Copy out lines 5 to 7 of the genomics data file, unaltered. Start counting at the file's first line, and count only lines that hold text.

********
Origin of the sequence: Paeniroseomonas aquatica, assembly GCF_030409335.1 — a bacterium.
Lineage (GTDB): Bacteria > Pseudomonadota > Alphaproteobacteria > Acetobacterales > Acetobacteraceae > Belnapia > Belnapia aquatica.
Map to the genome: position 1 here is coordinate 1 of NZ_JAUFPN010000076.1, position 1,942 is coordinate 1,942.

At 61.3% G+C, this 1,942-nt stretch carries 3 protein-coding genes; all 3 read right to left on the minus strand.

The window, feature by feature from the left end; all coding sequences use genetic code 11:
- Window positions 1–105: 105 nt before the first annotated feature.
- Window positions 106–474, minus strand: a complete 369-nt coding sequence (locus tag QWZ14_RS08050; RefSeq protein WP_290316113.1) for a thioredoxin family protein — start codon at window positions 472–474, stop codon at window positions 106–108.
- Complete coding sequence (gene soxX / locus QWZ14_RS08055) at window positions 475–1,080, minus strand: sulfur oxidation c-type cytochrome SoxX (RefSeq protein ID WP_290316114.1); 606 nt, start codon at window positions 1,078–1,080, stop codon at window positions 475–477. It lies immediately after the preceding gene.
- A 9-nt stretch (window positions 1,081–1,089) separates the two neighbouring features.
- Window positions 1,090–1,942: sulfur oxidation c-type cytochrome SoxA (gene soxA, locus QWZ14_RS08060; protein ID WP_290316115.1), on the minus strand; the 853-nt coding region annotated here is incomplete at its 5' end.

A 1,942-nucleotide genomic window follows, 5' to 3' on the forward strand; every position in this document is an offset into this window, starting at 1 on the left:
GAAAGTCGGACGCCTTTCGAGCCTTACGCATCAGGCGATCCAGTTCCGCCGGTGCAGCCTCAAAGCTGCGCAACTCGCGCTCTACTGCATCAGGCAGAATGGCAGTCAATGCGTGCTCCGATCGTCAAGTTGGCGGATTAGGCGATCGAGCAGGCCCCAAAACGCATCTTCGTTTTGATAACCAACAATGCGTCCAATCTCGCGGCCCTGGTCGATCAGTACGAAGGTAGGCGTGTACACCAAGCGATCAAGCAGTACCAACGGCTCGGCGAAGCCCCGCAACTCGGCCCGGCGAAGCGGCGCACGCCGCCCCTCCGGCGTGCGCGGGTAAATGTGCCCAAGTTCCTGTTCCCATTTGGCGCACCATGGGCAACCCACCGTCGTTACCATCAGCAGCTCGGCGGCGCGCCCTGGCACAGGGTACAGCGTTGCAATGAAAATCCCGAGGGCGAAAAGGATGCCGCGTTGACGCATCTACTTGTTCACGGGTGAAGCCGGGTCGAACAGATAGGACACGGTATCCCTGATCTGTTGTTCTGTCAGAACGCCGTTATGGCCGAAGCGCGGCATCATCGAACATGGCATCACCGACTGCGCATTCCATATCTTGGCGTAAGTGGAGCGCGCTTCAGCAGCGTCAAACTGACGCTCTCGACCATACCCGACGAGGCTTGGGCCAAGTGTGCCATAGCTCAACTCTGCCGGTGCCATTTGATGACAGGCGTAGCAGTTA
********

The window, feature by feature from the left end; all coding sequences use genetic code 11:
- Window positions 1–105: 105 nt before the first annotated feature.
- Window positions 106–474, minus strand: a complete 369-nt coding sequence (locus tag QWZ14_RS08050; RefSeq protein WP_290316113.1) for a thioredoxin family protein — start codon at window positions 472–474, stop codon at window positions 106–108.